Federal Judge Rules Against Fracking on Public Land in Monterey California

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llfrack_Cheaha1 A view of a long leaf pine forest looking toward Mt. Cheaha from the Talladega Scenic Parkway in the proposed Alabama fracking zone –

By Glynn Wilson

A federal judge has ruled that the federal Bureau of Land Management violated the law when it issued oil leases in Monterey County, California without considering the environmental impacts of hydraulic fracturing, also known as fracking, giving opponents of the destructive gas drilling practice across the country hope of stopping it elsewhere, including Alabama’s national forests.

Federal officials are planning to hold a “public meeting” on the development and processing of oil and gas on Alabama’s national forest lands in Montgomery on April 25. After a public outcry about having the meeting on a weekday during working hours, the agency changed the time on the meeting to 5-8 p.m.

According to our previous reports on the subject, a spokesperson for the Bureau of Land Management indicated that hydraulic fracturing, or “fracking,” is now the primary method for developing these methane gas resources and is the main impetus for corporate interest in leasing national forest land for development these days.

The California ruling came in response to a suit brought by the Center for Biological Diversity and the Sierra Club, challenging a September 2011 decision by the federal Bureau of Land Management to auction off about 2,500 acres of land in southern Monterey County to oil companies.

“This important decision recognizes that fracking poses new, unique risks to California’s air, water, and wildlife that government agencies can’t ignore,” said Brendan Cummings, senior counsel at the Center, who argued the case for the plaintiffs. “This is a watershed moment – the first court opinion to find a federal lease sale invalid for failing to address the monumental dangers of fracking.

Fracking employs huge volumes of water mixed with sand and toxic chemicals to blast open rock formations and extract oil and gas. The controversial technique is already being used in hundreds — perhaps thousands — of California oil and gas wells.

Oil companies are aggressively trying to frack the Monterey Shale, which stretches from the northern San Joaquin Valley into Los Angeles County and west to the coast. Extracting this oil will certainly require more fracking in California.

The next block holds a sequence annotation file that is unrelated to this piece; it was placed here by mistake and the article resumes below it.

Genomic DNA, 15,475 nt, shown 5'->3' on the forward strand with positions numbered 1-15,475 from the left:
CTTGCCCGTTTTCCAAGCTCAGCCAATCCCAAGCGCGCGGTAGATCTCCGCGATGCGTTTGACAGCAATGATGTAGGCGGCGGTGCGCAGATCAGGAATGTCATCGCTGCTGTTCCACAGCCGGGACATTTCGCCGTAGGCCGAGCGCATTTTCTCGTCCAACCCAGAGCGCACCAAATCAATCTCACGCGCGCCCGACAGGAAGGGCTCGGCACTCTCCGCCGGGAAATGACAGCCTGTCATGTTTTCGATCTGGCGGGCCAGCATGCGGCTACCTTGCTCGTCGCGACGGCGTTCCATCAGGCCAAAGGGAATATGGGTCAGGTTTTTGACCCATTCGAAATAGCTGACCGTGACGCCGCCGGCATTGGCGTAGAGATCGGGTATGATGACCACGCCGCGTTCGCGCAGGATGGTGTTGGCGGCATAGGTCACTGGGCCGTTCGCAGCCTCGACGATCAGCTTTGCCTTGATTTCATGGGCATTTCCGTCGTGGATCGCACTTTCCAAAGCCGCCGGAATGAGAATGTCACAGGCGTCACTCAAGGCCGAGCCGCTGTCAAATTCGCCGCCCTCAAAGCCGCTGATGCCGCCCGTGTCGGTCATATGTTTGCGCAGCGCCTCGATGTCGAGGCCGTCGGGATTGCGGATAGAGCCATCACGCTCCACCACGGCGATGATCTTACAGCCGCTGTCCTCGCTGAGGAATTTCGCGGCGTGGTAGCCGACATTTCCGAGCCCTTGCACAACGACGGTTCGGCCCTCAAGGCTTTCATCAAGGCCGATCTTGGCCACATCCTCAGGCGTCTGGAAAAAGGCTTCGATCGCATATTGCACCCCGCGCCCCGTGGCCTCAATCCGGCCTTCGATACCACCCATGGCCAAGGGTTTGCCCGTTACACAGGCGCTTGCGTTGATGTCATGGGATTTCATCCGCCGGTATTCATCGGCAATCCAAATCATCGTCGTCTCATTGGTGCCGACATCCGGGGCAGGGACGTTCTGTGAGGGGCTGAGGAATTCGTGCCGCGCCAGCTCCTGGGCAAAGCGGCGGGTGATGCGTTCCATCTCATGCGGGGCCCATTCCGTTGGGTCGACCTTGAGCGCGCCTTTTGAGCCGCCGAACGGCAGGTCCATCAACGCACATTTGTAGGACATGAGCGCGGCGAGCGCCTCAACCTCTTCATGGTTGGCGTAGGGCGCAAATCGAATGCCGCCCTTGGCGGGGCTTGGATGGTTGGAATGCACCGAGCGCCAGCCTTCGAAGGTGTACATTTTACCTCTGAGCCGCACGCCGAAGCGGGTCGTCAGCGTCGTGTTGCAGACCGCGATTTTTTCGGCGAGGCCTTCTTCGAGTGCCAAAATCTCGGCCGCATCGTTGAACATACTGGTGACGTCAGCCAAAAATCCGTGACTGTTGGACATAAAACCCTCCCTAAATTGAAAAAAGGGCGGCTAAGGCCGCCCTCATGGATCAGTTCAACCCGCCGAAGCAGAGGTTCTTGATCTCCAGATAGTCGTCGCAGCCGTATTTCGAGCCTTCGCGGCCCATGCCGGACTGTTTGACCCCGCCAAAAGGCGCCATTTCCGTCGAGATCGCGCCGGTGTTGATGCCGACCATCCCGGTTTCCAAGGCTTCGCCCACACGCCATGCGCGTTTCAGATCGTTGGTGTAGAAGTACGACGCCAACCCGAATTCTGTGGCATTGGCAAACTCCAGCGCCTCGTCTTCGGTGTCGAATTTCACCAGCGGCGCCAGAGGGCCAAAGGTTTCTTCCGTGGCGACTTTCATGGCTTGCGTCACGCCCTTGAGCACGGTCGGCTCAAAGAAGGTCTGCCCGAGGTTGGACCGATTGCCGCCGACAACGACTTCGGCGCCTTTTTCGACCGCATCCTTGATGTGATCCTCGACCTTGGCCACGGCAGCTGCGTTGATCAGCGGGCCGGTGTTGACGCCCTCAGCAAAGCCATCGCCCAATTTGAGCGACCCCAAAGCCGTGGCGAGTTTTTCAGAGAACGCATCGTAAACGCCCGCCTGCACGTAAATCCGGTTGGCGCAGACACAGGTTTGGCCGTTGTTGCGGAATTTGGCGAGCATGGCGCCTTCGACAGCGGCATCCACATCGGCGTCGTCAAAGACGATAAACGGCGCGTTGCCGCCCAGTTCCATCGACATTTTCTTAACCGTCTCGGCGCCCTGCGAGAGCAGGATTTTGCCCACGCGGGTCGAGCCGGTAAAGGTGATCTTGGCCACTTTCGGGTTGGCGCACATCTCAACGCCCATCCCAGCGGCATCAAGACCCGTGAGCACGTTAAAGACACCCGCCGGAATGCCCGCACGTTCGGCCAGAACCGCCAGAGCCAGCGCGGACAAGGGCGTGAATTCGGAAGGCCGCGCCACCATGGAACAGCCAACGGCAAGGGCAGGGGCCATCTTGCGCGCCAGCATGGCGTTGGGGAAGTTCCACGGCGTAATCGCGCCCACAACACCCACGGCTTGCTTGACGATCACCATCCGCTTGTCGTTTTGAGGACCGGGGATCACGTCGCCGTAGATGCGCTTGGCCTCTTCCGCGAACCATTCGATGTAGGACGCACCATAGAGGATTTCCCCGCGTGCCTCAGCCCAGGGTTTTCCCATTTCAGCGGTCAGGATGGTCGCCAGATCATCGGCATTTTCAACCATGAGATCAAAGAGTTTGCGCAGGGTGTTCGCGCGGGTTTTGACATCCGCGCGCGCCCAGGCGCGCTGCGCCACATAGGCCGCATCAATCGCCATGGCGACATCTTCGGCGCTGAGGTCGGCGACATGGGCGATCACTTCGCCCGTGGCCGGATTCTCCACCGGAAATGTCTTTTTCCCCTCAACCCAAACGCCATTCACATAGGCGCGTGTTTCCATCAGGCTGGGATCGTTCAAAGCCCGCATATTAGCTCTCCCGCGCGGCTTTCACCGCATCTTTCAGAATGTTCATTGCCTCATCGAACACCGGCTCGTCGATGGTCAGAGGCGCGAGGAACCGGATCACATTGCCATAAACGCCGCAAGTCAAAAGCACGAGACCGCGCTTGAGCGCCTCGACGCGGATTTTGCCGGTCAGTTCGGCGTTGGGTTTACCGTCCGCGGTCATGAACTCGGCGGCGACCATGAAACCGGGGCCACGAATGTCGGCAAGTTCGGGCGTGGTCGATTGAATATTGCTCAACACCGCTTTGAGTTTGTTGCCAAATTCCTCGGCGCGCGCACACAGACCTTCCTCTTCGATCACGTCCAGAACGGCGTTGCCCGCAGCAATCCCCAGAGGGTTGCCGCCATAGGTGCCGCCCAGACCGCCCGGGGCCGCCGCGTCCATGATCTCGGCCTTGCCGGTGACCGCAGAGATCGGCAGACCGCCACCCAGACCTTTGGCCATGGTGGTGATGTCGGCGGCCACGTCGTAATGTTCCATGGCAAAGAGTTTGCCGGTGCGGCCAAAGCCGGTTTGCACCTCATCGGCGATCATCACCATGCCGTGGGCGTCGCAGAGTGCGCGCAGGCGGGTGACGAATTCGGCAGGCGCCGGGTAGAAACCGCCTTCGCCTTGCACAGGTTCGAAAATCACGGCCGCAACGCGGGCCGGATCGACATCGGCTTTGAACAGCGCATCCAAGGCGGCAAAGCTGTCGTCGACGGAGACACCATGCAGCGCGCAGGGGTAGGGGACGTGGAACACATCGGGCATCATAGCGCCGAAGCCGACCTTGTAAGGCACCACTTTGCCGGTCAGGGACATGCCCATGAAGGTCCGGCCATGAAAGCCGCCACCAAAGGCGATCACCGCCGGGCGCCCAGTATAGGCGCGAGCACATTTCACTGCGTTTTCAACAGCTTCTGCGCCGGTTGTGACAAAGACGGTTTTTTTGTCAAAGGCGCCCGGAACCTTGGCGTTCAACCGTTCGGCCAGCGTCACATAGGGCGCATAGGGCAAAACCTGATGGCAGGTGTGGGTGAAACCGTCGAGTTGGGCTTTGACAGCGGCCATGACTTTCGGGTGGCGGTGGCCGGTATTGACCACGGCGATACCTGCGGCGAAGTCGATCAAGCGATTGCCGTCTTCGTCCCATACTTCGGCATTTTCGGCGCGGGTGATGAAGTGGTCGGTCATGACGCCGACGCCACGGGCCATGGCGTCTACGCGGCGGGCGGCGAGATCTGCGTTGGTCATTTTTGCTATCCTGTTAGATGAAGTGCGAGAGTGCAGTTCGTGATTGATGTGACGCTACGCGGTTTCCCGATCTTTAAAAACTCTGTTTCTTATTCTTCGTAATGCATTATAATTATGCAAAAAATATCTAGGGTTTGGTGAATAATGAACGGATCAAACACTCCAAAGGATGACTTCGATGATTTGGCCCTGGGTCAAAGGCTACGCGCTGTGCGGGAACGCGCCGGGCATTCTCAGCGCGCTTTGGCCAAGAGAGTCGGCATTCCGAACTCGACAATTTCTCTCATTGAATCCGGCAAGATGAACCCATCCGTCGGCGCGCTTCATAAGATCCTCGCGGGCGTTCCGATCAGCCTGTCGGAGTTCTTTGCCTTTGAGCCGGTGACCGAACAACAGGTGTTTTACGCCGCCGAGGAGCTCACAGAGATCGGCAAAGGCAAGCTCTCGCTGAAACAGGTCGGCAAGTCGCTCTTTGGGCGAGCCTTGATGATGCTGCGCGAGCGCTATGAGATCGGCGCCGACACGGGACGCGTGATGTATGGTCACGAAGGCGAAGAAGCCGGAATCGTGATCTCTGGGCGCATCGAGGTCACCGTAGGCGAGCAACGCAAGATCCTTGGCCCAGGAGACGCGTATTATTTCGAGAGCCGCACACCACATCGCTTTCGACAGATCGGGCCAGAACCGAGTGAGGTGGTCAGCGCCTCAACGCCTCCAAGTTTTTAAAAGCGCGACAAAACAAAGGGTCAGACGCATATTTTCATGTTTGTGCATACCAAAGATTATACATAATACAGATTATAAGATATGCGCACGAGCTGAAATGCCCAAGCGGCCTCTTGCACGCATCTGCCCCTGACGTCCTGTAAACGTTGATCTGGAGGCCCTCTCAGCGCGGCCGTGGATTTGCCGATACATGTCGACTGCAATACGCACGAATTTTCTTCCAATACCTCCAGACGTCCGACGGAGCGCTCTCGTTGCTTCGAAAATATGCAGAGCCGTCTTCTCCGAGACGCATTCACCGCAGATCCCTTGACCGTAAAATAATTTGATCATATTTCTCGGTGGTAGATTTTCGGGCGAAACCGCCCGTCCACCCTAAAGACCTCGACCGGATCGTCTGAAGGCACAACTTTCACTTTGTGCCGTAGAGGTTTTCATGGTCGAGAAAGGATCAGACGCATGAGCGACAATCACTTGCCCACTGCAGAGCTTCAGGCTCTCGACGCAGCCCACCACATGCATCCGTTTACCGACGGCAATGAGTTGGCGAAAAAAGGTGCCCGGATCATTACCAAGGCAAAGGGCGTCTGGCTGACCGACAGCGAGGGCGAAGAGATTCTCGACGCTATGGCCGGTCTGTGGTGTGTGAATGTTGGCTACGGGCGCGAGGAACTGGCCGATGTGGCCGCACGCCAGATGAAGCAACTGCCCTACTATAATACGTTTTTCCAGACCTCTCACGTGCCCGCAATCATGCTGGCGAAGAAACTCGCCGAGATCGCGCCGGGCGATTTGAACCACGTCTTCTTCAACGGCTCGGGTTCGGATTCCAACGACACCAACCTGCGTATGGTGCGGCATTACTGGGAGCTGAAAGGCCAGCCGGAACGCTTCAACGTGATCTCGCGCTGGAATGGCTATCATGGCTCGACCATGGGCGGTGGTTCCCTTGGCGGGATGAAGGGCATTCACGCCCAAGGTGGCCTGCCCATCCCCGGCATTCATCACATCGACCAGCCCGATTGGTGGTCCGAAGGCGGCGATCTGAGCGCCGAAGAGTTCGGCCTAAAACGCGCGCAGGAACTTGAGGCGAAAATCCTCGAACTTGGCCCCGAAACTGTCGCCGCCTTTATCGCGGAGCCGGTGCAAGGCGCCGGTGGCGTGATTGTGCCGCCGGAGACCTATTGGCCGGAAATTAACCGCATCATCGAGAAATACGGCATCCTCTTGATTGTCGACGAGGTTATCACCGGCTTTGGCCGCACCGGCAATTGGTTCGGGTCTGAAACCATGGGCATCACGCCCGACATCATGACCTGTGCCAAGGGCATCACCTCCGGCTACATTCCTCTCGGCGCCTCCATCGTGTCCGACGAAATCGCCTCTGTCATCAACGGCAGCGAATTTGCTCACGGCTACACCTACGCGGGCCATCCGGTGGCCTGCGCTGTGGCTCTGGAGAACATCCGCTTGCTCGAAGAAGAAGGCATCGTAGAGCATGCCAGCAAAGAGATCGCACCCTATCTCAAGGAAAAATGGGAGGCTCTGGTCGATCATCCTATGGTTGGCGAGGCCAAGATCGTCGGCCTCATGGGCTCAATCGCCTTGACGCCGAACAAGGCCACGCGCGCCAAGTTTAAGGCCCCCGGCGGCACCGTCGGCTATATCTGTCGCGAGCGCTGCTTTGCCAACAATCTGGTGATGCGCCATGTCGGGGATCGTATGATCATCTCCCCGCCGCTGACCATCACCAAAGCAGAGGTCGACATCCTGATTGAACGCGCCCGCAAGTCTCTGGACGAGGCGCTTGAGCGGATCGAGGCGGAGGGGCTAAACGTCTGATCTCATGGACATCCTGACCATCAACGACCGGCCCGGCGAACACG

“Fracking for oil and gas is inherently a dirty and dangerous process that decimates entire landscapes,” said Michael Brune, Executor Director of the Sierra Club. “We know without a doubt that fracking will lead to increased use of fossil fuels at a time when we should be doing everything we can to keep dirty fuels in the ground and doubling down on clean energy.”

Hydraulic fracturing, whether for oil or natural gas, has been tied to water and air pollution in other states, and releases huge quantities of methane, a dangerously potent greenhouse gas. Increased fracking threatens to unlock vast reserves of previously inaccessible fossil-fuel deposits that would contribute to global warming and bring us closer to climate disaster.

Fracking also routinely employs numerous toxic chemicals, including methanol, benzene, and trimenthylbenzene. A recent study from the Colorado School of Public Health found that fracking contributes to serious neurological and respiratory problems in people living near fracked wells, while putting them at higher risk of cancer at the same time.

“In an era of dangerous climate change, the Obama Administration should not sell off our public lands to be fracked for fossil fuel development that will only speed up global warming,” Cummings said. “We hope this court ruling acts as a wake-up call that steers the federal government away from sacrificing California’s public lands for dangerous oil development.”

The court has asked for a joint recommendation on next steps in the case. The Center and the Sierra Club believe the lease sale should be set aside. At a minimum, no drilling or fracking on the leases will be allowed before a thorough analysis of the environmental risks has been completed.

© 2013, Glynn Wilson. All rights reserved.

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